Ebsford’s Fountains Abbey Project Wins Heritage Award

Ebsford Environmental has won the Heritage Award at the 2016 Constructing Excellence Yorkshire and Humber Awards for their work on world heritage site Fountains Abbey.

The ceremony, held at the New Dock Hall conference venue in Leeds, recognizes the very best companies, collaborations and projects sharing best practice and inspiring others to adopt new and better ways of working that deliver outstanding results in order to produce a better-built environment.

Ebsford’s winning award entry detailed how they were able to restore a popular tourist feature by removing over 8,000 m³ of silt from the Yorkshire landmark’s Half Moon Reservoir in a non-invasive, sustainable and affordable way.

Nick Hartley, Managing director at Ebsford, said: “We achieved this restoration project with minimum disruption to the site resulting in zero waste. We approached the brief from a very bespoke perspective. Using the natural topography of the site we designed and constructed a collection tank made entirely of biodegradable and re-usable materials. Holding in excess of 8,000 cubic meters, the tank was designed to hold and dry the silt to form a ‘cake’ ready for agricultural use.”

silt pen
silt pen

Presenting the heritage award was Professor Chris Gorse, Director of Leeds Sustainability Institute: “Congratulations to a young company that managed to carry out a project with zero waste, market leaders and technology with the potential to become industry standard.”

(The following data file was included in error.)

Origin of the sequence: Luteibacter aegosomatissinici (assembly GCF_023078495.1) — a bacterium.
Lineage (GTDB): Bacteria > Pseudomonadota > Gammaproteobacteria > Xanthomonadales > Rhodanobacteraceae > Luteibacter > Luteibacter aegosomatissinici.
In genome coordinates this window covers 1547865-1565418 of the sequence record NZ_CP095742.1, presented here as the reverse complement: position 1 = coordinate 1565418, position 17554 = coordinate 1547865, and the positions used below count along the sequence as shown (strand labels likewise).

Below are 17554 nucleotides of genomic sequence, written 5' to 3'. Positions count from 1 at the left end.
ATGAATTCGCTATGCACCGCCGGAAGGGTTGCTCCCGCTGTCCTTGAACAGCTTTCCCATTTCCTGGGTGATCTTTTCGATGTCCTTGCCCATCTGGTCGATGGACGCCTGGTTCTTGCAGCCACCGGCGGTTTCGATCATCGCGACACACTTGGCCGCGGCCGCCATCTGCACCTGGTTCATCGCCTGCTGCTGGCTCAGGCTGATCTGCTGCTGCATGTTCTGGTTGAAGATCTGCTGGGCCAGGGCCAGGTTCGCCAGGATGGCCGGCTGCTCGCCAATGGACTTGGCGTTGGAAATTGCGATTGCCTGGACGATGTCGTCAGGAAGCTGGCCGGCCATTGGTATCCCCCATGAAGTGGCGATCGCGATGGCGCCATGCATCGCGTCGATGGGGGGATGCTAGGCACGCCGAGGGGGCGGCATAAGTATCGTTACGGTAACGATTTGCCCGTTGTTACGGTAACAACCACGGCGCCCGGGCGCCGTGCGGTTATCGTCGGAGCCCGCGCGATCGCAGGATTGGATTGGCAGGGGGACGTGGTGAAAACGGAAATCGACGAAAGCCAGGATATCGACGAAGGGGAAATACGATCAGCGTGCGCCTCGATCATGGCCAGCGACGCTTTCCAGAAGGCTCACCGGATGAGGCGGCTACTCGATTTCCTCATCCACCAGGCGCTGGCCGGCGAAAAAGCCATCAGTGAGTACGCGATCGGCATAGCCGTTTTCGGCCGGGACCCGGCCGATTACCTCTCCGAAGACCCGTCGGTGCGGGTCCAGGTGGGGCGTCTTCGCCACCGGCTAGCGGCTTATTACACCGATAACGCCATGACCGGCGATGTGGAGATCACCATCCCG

Removing the need for heavy machinery, which was estimated to require over 2000 vehicle movements, Ebsford used a low impact amphibious Truxor machine.

Further reducing the impact on the environment and visitor experience, the silt was pumped out of sight uphill over 1 km into a bespoke straw bale silt receptor capable of holding all of the waste material.

This sustainable and innovative design replaced standard geosynthetic silt bags that require a huge area to dewater and can’t be re-used.

The silt receptors were then re-worked into the farmland by the residing farmer to further enhance the land with the rich nutrients of the silt making this a completely environmentally sensitive restoration project.

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